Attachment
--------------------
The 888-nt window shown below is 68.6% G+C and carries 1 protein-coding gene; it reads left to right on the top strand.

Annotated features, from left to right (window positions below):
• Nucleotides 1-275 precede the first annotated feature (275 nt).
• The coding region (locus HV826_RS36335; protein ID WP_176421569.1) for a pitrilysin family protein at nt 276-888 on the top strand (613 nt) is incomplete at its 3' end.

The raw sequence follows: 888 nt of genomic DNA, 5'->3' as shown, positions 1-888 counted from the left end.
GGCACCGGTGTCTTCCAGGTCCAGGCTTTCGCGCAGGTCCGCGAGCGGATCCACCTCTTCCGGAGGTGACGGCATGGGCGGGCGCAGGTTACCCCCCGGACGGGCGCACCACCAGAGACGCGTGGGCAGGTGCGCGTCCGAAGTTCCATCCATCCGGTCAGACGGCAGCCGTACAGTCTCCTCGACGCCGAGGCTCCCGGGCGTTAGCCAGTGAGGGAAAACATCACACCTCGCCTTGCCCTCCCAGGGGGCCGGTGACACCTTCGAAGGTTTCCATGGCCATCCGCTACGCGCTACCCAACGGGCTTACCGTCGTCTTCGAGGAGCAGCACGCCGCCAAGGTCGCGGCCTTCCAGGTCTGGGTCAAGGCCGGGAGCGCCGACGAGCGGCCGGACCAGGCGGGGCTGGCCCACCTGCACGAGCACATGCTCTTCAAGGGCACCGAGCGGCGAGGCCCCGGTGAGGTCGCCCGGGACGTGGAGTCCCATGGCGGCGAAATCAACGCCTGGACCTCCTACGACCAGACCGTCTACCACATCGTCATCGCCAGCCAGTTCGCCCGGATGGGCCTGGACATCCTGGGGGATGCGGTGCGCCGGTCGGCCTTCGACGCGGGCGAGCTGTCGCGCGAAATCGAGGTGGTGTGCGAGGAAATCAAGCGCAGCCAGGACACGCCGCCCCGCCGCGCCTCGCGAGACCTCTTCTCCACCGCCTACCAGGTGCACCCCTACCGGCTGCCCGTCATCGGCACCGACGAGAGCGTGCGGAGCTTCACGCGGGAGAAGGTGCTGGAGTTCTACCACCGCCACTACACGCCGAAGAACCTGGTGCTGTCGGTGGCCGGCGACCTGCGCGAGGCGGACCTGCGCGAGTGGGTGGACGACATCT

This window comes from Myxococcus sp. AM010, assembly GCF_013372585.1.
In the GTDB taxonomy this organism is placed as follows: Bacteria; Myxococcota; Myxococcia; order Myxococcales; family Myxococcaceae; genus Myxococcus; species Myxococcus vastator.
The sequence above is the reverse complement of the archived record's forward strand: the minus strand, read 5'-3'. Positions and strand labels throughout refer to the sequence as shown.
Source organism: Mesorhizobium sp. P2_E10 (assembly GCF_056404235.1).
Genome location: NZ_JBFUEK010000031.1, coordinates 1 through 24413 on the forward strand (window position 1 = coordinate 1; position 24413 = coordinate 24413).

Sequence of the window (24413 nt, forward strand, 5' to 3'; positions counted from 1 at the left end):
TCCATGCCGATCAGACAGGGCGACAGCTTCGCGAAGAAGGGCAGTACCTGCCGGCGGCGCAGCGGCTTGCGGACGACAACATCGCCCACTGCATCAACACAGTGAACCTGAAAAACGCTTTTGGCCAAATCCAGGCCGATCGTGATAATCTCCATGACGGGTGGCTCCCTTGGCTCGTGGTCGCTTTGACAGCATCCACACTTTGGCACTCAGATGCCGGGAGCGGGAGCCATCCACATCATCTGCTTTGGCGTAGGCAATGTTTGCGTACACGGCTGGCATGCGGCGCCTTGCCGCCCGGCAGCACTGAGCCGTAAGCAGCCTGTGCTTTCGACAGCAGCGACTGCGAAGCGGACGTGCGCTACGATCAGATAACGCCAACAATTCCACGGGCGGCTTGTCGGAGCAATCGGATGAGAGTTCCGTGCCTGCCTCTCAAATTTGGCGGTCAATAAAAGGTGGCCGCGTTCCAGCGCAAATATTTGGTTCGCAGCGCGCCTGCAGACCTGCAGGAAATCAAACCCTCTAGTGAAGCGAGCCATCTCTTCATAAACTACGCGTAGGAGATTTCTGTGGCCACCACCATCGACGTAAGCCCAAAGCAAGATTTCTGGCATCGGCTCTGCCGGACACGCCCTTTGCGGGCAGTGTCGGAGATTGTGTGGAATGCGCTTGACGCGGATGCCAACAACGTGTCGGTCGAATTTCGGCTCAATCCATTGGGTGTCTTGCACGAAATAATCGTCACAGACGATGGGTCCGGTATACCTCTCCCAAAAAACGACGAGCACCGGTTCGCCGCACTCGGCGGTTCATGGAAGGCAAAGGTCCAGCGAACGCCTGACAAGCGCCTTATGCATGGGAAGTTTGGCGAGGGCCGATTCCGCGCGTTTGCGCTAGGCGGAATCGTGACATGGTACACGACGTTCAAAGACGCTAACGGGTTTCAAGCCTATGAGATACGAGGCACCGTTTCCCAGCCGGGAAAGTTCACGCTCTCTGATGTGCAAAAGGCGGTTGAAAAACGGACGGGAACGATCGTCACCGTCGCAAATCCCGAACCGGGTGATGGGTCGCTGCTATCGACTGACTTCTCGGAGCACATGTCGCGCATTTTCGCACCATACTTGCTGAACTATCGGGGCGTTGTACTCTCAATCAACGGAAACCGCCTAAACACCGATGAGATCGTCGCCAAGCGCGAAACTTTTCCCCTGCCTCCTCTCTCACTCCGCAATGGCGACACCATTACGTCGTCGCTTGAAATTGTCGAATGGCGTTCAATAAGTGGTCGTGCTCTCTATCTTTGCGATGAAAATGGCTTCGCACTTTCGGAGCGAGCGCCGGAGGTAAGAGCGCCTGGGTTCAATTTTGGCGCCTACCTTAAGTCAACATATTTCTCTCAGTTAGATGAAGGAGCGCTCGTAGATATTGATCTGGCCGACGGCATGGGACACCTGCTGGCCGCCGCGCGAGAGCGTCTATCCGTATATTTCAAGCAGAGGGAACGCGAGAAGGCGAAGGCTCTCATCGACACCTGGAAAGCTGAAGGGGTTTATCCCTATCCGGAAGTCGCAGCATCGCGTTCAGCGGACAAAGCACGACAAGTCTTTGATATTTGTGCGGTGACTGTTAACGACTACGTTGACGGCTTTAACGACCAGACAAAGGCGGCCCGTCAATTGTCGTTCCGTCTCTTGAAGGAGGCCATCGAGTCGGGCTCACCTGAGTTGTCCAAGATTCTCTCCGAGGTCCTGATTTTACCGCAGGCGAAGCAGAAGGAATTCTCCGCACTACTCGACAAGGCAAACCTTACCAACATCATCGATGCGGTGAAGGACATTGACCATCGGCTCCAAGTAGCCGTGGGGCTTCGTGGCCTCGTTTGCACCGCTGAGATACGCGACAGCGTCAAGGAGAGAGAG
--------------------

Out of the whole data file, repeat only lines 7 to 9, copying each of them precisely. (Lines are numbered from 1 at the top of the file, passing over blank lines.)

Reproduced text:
This window comes from Myxococcus sp. AM010, assembly GCF_013372585.1.
In the GTDB taxonomy this organism is placed as follows: Bacteria; Myxococcota; Myxococcia; order Myxococcales; family Myxococcaceae; genus Myxococcus; species Myxococcus vastator.
The sequence above is the reverse complement of the archived record's forward strand: the minus strand, read 5'-3'. Positions and strand labels throughout refer to the sequence as shown.